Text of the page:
A few months before the Pulitzer Prize-winning poet, playwright, and actor Sam Shepard died, Bob Dylan shared two tracks on his website that he believed had been woefully ignored. One of those tracks was an eleven-minute gospel-infused song called ‘Brownsville Girl’. Released on Dylan’s 1986 album Knocked Out Loaded, it became something of a surprise hit. Despite its length, inaccessible structure, and frequently obscure imagery, the song has been included on the tracklist of two separate greatest hit albums and continues to be regarded as a classic track by die-hard fans.
The song’s enduring appeal is fascinating because, by all accounts, it comes from Dylan’s worst album. Indeed, Dylan himself only had the courage to play ‘Brownsville Girl’ live the once. Since its release, it has sat below the surface, biding its time. When Dylan shared the song in 2017, it came up gleaming. Looking back, ‘Brownsville Girl’ has some of the most sublime imagery in Dylan’s catalogue, which is no surprise given that the song was written by two of the greatest wordsmiths of their generation.
Racking up a gargantuan 17 verses, Dylan and Shepard engage in a free-flowing conversation set to pounding drums and tactile acoustic guitar.
Musically, the track has no set structure. Instead, it moves with the flow of that same conversation, following Shepard and Dylan as they cover everything from the Gregory Peck film The Gunfighter to their anxieties regarding the creative process and some startlingly poignant explorations of enduring love. The latter catches the listener off guard, and when Dylan sings the line, “Strange how people who suffer together/Have stronger connections than people who are most content,” we see the influence of Shepard very clearly. Here, the playwright’s ability to identify the paradoxical nature of human experience imbues ‘Brownsville Girl’ with an almost mythological universality.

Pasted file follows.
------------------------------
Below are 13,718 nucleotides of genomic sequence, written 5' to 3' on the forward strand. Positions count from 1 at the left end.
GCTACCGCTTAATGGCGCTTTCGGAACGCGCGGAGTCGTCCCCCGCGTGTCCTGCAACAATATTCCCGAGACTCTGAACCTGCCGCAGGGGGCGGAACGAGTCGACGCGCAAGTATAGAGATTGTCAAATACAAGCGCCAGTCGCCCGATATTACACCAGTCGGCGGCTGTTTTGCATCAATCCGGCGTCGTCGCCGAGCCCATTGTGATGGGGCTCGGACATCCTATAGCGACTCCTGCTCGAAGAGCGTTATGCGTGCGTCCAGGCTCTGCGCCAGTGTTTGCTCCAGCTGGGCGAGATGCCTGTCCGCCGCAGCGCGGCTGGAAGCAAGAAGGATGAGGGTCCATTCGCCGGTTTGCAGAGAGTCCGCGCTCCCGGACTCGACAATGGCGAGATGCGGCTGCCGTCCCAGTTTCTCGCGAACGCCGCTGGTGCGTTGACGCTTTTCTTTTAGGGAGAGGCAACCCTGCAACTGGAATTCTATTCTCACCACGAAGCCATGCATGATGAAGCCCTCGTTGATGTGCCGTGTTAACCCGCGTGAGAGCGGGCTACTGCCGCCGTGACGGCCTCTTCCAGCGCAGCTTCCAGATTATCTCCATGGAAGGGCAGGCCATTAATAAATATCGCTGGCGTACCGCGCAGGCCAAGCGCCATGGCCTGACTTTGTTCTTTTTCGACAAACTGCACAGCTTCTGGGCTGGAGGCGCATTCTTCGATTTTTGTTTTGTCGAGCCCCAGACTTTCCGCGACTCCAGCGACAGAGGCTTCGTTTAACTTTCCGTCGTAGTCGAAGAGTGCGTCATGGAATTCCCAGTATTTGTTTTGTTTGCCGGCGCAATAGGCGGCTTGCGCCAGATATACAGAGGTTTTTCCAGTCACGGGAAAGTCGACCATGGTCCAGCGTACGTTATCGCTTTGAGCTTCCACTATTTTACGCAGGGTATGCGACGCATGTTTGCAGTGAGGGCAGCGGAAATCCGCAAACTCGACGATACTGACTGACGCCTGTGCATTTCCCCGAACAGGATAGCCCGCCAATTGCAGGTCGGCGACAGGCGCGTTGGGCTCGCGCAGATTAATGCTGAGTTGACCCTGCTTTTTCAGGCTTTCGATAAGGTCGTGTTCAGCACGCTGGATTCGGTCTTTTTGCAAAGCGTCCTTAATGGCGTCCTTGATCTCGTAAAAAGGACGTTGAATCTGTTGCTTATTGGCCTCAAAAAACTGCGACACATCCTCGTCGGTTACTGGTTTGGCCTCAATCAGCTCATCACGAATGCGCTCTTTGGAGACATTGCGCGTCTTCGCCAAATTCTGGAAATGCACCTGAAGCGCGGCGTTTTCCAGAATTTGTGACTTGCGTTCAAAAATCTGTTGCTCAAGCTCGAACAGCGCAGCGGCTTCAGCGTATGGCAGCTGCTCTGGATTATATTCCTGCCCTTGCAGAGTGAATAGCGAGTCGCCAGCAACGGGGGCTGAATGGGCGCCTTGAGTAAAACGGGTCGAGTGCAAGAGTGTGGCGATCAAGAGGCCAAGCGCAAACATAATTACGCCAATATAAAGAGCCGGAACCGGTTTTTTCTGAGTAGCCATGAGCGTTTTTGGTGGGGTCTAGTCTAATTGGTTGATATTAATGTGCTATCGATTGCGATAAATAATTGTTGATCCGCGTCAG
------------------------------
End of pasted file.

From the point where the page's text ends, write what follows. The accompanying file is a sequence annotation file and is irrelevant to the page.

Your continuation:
Describing his experience of writing ‘Brownsville Girl’, Shepard once said: “Working with Dylan is not like working with anybody else. With Dylan, you’re continuing on this hunt for what he’s after, who he is, this continual mystery about his identity.” Shepard was already familiar with Dylan’s enigmatic character. He’d joined the songwriter on his infamous Rolling Thunder Revue tour in 1976, and the tour was a rejection of commercialism and major-label interference. Dylan’s idea was to create an entirely self-generating tour, during which the group of artists and musicians he had accumulated would sell their own tickets and do their own promotion.
Shepard was invited along to make a film about the run of shows. In Shepard’s eyes, the invitation represented an opportunity to access one of America’s most mysterious personalities. However, as the tour progressed, Shepard became frustrated with his inability to capture anything close to the “real Dylan”. As a result, his role ended up being much more ambiguous, with the playwright moving from scripts to imagistic accounts at a moments notice. For Shepard – a man famous for his ability to access the very core of his characters – Dylan represented an impossible challenge.
‘With Brownsville Girl’, it’s possible Shepard was attempting to peel away the multiple layers of theatrical artifice and persona that he believed disguised the true Dylan. But what’s more likely, is that Shepard actually helped cement the mystique that has made Dylan one of the most written-about recording artists of all time. Shepard scripts for theatre and film frequently focused on rootless characters on the fringes of American society.
Dylan, despite being one of America’s most popular artists, managed to retain the fringe identity that had defined his early career. It doesn’t seem beyond the realms of possibility, therefore, that Shepard helped to reaffirm that identity when Dylan was on the verge of being absorbed by his own success. But with Dylan being Dylan, we may never know for sure.